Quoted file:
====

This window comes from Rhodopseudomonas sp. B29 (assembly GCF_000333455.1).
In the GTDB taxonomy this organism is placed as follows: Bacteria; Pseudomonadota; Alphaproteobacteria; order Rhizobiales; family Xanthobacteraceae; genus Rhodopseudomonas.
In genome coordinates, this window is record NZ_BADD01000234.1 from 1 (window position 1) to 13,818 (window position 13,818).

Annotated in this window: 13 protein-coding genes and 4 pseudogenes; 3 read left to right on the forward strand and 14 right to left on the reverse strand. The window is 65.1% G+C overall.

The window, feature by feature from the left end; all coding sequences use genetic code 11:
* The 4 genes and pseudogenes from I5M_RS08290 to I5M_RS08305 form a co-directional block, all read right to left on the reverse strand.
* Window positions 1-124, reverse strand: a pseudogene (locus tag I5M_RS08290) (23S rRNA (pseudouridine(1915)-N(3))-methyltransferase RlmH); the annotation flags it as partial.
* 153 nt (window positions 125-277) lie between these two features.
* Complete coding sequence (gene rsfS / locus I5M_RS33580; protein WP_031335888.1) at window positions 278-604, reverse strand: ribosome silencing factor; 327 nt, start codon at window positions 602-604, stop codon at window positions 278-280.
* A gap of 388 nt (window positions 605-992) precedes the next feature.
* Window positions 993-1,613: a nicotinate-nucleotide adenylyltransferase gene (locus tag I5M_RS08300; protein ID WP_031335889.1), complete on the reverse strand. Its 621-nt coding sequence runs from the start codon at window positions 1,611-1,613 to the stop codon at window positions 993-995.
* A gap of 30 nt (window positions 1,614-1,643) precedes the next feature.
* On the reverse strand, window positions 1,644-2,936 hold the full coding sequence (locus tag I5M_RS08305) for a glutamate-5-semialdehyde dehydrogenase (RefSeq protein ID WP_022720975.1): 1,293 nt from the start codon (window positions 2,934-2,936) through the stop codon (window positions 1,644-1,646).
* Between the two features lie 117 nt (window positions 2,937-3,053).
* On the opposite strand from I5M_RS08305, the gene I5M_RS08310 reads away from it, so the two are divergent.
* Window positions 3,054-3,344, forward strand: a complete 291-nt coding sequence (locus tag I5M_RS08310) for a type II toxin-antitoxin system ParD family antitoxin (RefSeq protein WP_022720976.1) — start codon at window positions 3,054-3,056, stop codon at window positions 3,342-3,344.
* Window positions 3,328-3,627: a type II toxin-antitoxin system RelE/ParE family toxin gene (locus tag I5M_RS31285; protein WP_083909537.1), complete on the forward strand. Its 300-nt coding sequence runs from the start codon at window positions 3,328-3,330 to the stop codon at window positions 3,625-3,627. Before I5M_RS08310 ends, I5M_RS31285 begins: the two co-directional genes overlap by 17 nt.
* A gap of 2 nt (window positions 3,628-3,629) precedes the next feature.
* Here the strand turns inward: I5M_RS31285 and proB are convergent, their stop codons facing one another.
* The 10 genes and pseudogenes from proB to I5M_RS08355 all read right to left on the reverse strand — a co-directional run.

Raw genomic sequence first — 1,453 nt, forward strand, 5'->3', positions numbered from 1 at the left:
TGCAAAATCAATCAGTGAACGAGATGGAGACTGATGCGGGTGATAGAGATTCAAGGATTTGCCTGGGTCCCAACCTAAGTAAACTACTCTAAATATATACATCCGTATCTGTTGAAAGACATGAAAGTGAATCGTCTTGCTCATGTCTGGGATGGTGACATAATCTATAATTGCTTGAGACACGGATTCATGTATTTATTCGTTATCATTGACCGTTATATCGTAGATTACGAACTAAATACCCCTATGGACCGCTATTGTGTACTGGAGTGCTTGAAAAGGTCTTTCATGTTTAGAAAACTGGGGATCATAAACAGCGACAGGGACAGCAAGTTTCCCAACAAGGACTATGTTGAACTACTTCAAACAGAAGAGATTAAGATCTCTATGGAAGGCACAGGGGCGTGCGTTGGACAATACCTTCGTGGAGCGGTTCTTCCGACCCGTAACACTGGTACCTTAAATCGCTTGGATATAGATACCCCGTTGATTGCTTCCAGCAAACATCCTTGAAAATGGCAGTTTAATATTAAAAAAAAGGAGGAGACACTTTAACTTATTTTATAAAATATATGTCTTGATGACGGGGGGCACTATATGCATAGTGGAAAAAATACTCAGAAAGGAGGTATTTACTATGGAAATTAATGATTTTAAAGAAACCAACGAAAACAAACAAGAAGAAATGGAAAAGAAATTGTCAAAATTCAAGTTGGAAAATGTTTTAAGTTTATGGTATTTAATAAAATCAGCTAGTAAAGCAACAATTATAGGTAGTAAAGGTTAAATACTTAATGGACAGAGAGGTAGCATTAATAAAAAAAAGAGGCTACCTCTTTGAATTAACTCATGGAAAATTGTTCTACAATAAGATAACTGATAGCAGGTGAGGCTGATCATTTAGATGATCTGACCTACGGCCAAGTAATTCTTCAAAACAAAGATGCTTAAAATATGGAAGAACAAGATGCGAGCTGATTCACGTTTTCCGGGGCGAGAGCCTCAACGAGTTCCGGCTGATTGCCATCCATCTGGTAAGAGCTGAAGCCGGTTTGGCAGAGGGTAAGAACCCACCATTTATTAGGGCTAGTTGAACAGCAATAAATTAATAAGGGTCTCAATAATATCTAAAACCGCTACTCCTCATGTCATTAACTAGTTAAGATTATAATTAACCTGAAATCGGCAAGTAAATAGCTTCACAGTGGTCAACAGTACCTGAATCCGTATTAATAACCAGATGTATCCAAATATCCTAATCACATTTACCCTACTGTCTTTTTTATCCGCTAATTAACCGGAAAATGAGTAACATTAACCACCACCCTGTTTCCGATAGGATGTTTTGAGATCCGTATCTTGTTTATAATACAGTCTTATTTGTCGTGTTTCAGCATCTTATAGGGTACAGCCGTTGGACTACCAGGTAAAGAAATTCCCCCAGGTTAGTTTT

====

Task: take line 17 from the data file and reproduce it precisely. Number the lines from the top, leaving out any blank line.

* Window positions 3,328-3,627: a type II toxin-antitoxin system RelE/ParE family toxin gene (locus tag I5M_RS31285; protein WP_083909537.1), complete on the forward strand. Its 300-nt coding sequence runs from the start codon at window positions 3,328-3,330 to the stop codon at window positions 3,625-3,627. Before I5M_RS08310 ends, I5M_RS31285 begins: the two co-directional genes overlap by 17 nt.